Alienating Behaviors:

Attitude – When attending networking events, leave your own problems at the door.  This is true for both your conscious signals as well as your unconscious signals.  For example, rambling on about your rough personal or professional life is unbecoming of a future referral partner.  Listening to challenges in your relationship or that your boss has favorites in the office are not the reasons why OTHERS attend networking events.  If you’re down, don’t bring other people down.  They might avoid you at the next networking event, and the next, and the next.

Body Language – Also introduced in Dr. Misner’s book “Networking Like A Pro” was the idea of how one stands when conversing called ‘Closed 2’s’ and ‘Closed 3’s’.  In short, it is possible to alienate other people who might want to learn more about you at a networking function simply by standing in a “closed off manner” with those who you are currently speaking with.  Your STANCE means everything in your approachability and allows for others who walk past you to easily join the conversation.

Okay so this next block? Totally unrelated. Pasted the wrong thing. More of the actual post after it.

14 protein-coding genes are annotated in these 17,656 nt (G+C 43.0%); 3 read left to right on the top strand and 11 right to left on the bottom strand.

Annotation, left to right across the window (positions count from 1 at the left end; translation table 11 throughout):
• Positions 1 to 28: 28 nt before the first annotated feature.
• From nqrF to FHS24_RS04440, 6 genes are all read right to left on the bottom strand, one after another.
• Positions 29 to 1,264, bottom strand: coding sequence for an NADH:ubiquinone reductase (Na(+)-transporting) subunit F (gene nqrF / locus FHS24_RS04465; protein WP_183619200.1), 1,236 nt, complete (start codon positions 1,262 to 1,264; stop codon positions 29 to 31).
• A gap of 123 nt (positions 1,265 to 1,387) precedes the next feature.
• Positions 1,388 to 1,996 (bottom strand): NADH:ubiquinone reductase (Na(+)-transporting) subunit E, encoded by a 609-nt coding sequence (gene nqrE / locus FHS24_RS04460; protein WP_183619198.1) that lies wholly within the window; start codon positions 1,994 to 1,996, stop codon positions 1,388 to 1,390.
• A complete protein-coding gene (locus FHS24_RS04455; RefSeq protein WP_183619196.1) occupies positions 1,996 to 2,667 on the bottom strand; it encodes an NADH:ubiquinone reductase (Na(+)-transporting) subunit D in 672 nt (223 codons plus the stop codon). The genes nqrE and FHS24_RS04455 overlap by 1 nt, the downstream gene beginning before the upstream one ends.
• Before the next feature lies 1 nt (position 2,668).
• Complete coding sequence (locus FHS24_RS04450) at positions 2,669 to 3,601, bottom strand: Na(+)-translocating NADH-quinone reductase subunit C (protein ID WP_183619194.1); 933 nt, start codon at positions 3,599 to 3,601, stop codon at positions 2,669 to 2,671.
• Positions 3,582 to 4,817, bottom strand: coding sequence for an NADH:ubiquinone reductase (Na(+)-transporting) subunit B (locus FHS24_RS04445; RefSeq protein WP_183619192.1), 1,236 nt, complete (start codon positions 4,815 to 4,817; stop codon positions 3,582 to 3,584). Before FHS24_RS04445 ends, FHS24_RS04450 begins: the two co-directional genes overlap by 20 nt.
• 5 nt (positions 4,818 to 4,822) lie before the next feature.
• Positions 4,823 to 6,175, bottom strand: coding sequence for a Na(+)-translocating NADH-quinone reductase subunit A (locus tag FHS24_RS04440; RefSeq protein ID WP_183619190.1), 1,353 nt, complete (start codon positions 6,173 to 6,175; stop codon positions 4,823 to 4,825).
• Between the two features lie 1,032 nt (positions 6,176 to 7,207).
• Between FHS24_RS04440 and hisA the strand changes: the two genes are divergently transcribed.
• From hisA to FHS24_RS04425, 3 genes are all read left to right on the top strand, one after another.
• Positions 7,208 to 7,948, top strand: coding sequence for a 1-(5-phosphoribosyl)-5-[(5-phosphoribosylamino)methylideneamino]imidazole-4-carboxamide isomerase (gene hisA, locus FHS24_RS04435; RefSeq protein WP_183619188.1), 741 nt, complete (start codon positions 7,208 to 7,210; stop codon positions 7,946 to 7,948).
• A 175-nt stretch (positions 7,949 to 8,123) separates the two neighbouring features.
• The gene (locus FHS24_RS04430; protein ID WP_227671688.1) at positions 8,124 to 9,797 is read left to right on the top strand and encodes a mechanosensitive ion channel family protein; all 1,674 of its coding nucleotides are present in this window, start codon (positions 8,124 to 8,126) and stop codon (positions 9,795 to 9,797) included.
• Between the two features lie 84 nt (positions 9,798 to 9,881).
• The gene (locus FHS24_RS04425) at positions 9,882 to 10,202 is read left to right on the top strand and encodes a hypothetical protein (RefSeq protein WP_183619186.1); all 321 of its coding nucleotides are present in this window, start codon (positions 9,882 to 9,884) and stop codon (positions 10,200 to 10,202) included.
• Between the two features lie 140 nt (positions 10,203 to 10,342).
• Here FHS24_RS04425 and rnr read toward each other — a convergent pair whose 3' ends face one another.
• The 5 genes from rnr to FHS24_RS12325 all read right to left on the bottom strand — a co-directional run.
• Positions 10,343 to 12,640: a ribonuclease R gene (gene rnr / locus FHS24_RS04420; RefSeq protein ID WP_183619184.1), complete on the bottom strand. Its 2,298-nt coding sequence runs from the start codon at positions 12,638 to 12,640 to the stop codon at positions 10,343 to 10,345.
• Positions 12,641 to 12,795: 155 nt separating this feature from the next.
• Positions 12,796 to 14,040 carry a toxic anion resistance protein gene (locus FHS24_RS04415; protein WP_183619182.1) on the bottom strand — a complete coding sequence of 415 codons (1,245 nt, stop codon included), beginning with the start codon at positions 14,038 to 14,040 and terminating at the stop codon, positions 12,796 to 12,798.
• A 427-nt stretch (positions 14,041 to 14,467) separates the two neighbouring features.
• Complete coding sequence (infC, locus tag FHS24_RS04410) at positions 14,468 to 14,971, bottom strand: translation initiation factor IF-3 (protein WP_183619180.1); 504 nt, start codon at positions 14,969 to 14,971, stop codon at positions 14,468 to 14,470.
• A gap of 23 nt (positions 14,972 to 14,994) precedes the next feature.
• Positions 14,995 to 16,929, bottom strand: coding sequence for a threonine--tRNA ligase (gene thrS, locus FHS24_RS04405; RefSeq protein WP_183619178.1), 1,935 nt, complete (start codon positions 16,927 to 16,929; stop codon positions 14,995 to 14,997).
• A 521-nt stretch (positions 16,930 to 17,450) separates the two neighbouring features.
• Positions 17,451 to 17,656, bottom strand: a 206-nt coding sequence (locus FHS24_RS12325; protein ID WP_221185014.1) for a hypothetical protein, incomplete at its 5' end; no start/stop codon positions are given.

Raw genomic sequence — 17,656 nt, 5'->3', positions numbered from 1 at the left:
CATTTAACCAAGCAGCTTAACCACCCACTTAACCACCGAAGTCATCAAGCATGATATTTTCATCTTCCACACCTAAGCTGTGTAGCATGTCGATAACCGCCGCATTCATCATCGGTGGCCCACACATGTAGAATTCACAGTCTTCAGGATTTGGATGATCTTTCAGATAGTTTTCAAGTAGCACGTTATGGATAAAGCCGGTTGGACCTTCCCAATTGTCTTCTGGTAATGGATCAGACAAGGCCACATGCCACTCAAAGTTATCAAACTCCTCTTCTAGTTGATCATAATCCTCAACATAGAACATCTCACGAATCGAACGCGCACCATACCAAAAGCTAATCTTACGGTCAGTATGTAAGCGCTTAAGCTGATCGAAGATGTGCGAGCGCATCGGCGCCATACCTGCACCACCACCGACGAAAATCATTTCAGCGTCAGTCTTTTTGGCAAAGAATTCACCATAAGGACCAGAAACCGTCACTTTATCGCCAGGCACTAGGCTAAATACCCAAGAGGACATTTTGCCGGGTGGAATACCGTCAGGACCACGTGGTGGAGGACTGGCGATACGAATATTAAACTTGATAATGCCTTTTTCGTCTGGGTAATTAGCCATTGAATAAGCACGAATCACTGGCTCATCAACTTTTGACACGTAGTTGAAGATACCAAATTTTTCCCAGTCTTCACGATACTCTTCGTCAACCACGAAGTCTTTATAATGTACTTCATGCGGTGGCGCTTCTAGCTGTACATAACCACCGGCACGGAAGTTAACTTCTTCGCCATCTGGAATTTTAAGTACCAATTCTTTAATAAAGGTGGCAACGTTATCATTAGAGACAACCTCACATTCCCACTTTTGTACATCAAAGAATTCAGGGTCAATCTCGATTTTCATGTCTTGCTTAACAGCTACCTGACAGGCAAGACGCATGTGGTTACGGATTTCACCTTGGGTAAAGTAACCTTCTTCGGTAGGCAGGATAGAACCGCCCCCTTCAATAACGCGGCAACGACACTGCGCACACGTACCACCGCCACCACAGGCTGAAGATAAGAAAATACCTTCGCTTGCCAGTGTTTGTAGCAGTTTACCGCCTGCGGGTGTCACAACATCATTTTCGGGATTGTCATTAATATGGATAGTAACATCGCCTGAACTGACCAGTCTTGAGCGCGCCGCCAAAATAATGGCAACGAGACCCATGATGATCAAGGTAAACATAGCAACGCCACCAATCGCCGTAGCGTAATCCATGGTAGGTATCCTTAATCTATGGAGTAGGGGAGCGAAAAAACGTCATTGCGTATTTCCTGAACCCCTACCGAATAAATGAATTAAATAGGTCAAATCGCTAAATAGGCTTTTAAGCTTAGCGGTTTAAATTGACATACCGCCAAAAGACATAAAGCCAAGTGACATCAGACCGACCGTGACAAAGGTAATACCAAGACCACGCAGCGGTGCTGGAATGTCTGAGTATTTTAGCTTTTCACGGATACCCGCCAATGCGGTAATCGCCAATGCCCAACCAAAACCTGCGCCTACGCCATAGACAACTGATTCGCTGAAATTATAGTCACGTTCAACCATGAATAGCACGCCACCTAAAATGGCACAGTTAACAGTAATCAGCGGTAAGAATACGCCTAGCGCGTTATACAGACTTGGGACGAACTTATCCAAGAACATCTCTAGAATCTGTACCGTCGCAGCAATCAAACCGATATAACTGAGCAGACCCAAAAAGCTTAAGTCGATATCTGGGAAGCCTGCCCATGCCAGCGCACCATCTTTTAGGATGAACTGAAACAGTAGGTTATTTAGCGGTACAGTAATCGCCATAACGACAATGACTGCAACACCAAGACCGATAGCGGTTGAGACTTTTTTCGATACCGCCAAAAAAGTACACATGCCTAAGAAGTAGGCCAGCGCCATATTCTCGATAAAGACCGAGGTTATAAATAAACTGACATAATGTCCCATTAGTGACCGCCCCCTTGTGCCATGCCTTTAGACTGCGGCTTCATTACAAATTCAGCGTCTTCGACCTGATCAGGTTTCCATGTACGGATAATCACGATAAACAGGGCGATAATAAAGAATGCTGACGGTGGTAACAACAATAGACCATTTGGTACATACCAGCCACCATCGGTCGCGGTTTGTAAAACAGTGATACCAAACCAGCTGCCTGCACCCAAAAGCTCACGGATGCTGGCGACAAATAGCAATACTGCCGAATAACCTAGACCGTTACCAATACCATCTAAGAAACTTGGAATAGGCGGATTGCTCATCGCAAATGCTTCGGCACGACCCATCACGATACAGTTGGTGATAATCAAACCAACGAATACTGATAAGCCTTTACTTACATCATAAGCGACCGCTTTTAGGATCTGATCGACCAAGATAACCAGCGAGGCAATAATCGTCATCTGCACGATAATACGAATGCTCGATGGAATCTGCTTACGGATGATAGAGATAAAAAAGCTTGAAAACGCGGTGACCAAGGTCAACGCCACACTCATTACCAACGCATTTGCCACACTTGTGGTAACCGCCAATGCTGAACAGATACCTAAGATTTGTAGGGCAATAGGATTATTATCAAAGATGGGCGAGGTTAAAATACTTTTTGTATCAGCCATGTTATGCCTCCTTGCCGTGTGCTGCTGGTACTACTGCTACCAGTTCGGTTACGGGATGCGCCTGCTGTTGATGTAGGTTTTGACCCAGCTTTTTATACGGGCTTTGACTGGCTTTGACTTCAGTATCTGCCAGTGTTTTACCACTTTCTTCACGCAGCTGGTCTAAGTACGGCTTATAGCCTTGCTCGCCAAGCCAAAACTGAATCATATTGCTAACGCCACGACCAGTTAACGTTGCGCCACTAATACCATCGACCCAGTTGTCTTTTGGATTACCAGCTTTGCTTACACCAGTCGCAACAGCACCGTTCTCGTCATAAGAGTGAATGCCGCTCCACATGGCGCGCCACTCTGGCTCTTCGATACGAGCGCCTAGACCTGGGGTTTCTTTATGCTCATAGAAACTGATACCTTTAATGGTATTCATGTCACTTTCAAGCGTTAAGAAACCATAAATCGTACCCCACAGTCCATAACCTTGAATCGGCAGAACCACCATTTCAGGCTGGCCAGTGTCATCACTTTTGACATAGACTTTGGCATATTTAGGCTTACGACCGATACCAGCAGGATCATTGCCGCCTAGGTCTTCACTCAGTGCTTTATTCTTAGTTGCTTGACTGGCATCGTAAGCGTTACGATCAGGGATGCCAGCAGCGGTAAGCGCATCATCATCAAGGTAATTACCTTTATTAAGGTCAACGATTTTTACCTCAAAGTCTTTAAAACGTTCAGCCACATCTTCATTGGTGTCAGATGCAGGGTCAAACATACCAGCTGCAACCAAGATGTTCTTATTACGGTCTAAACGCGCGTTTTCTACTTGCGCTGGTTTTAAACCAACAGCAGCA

Congruence – (or in this case Incongruence) Lacking consistency between what you say and what you do actually makes a big difference in people’s perception of whether or not you are Approachable or Alienating.  If they see consistent inconsistencies, they may believe you are insincere in the reason why you went networking to begin with.

In closing, our focus has been measuring your weekly activities and how they relate to moving people in your network through The VCP Process® all the way from Visibility through Credibility to Profitability.  We believe that today’s part in the series helped remind you of some simple, yet extremely important ideas to keep “top of mind.”  Do you agree? 

We thank you for reading today’s post and extend an invitation to be on the lookout for next month’s contribution to this series – Part 9 called “The Fine Line Between Comedy and Competency.”